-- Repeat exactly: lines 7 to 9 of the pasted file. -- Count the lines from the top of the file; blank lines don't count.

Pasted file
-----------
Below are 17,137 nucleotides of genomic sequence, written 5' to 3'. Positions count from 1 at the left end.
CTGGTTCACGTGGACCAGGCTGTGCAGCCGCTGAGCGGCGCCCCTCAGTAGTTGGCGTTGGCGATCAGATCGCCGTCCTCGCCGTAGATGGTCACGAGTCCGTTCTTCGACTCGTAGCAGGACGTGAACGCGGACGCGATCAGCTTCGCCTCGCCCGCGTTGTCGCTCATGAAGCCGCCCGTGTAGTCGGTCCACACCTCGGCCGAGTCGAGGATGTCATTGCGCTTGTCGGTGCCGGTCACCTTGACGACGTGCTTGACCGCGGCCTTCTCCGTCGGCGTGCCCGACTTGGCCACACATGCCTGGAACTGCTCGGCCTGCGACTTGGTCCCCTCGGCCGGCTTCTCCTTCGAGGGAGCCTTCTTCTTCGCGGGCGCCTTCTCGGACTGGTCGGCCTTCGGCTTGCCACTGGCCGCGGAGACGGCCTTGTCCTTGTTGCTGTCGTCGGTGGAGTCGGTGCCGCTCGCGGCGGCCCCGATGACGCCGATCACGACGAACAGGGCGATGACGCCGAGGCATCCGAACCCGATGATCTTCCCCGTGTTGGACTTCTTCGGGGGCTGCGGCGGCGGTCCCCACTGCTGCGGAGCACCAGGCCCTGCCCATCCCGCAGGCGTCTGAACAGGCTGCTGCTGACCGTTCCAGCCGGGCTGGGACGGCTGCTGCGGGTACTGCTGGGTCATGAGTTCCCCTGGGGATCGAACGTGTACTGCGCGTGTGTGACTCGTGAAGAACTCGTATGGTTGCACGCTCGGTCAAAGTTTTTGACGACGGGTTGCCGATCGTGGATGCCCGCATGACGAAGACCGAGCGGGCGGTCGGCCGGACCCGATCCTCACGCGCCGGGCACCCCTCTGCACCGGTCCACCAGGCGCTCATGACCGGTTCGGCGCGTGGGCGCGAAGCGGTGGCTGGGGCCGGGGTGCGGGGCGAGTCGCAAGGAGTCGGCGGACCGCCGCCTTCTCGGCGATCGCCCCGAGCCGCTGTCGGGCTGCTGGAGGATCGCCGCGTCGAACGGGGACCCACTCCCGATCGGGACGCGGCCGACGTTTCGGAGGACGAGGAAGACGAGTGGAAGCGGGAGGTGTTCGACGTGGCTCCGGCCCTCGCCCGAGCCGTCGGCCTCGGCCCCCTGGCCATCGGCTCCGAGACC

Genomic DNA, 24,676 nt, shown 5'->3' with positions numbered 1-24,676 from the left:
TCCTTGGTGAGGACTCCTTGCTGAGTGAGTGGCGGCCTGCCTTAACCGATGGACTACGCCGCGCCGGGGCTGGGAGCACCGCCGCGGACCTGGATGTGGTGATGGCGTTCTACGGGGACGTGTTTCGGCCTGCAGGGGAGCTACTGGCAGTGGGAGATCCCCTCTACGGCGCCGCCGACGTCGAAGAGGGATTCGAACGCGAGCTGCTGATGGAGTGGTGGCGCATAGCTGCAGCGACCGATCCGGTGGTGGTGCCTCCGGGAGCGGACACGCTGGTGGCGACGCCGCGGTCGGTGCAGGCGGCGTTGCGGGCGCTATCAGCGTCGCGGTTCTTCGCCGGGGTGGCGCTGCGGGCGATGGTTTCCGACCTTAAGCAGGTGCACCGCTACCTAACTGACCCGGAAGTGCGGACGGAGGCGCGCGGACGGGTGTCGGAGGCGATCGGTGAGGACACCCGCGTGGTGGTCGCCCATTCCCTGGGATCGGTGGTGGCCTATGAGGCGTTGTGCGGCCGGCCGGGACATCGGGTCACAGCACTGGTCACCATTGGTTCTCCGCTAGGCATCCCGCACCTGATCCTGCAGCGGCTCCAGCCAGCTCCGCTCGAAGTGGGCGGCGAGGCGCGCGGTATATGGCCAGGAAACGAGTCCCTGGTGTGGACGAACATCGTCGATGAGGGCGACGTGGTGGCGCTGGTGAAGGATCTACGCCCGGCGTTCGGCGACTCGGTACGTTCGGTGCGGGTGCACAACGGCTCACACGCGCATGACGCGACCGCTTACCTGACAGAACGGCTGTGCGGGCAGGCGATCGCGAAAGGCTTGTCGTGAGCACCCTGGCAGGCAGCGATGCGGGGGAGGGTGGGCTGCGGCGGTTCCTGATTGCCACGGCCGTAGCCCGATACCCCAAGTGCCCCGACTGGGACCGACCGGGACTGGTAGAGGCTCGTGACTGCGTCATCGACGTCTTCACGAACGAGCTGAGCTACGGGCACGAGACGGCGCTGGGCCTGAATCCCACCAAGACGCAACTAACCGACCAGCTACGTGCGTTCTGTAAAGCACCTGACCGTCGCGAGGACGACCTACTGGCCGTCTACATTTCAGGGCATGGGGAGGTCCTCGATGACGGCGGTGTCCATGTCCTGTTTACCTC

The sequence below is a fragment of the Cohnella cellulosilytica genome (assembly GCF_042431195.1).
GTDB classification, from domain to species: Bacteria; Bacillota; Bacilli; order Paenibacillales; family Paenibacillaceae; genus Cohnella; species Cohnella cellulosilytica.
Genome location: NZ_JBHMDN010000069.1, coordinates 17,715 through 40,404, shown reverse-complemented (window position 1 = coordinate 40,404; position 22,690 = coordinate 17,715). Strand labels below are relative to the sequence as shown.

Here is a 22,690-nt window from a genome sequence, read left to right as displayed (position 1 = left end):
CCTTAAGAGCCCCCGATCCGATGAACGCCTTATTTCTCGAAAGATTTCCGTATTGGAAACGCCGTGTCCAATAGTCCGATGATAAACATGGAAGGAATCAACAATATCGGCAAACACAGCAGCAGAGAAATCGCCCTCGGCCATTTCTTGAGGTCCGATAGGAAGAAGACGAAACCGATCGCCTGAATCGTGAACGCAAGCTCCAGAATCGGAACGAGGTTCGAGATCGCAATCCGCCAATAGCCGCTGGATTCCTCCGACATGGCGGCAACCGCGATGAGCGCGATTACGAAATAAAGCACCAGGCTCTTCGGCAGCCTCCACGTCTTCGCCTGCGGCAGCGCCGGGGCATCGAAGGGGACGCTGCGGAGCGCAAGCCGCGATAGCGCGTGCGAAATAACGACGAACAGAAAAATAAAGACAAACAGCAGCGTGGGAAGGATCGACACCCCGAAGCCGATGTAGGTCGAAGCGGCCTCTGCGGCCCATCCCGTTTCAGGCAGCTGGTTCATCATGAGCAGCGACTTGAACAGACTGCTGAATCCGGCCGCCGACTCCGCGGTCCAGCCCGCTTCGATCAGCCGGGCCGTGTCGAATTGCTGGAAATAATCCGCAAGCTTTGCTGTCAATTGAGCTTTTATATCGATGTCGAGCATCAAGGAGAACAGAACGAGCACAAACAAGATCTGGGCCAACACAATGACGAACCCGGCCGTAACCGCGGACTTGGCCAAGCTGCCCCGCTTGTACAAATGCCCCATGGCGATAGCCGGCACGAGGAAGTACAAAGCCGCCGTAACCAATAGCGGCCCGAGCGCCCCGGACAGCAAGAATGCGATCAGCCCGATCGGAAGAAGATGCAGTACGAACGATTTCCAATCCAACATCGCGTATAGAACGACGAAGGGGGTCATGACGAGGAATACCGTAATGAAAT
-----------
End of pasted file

Genome location: NZ_JBHMDN010000069.1, coordinates 17,715 through 40,404, shown reverse-complemented (window position 1 = coordinate 40,404; position 22,690 = coordinate 17,715). Strand labels below are relative to the sequence as shown.

Here is a 22,690-nt window from a genome sequence, read left to right as displayed (position 1 = left end):
CCTTAAGAGCCCCCGATCCGATGAACGCCTTATTTCTCGAAAGATTTCCGTATTGGAAACGCCGTGTCCAATAGTCCGATGATAAACATGGAAGGAATCAACAATATCGGCAAACACAGCAGCAGAGAAATCGCCCTCGGCCATTTCTTGAGGTCCGATAGGAAGAAGACGAAACCGATCGCCTGAATCGTGAACGCAAGCTCCAGAATCGGAACGAGGTTCGAGATCGCAATCCGCCAATAGCCGCTGGATTCCTCCGACATGGCGGCAACCGCGATGAGCGCGATTACGAAATAAAGCACCAGGCTCTTCGGCAGCCTCCACGTCTTCGCCTGCGGCAGCGCCGGGGCATCGAAGGGGACGCTGCGGAGCGCAAGCCGCGATAGCGCGTGCGAAATAACGACGAACAGAAAAATAAAGACAAACAGCAGCGTGGGAAGGATCGACACCCCGAAGCCGATGTAGGTCGAAGCGGCCTCTGCGGCCCATCCCGTTTCAGGCAGCTGGTTCATCATGAGCAGCGACTTGAACAGACTGCTGAATCCGGCCGCCGACTCCGCGGTCCAGCCCGCTTCGATCAGCCGGGCCGTGTCGAATTGCTGGAAATAATCCGCAAGCTTTGCTGTCAATTGAGCTTTTATATCGATGTCGAGCATCAAGGAGAACAGAACGAGCACAAACAAGATCTGGGCCAACACAATGACGAACCCGGCCGTAACCGCGGACTTGGCCAAGCTGCCCCGCTTGTACAAATGCCCCATGGCGATAGCCGGCACGAGGAAGTACAAAGCCGCCGTAACCAATAGCGGCCCGAGCGCCCCGGACAGCAAGAATGCGATCAGCCCGATCGGAAGAAGATGCAGTACGAACGATTTCCAATCCAACATCGCGTATAGAACGACGAAGGGGGTCATGACGAGGAATACCGTAATGAAAT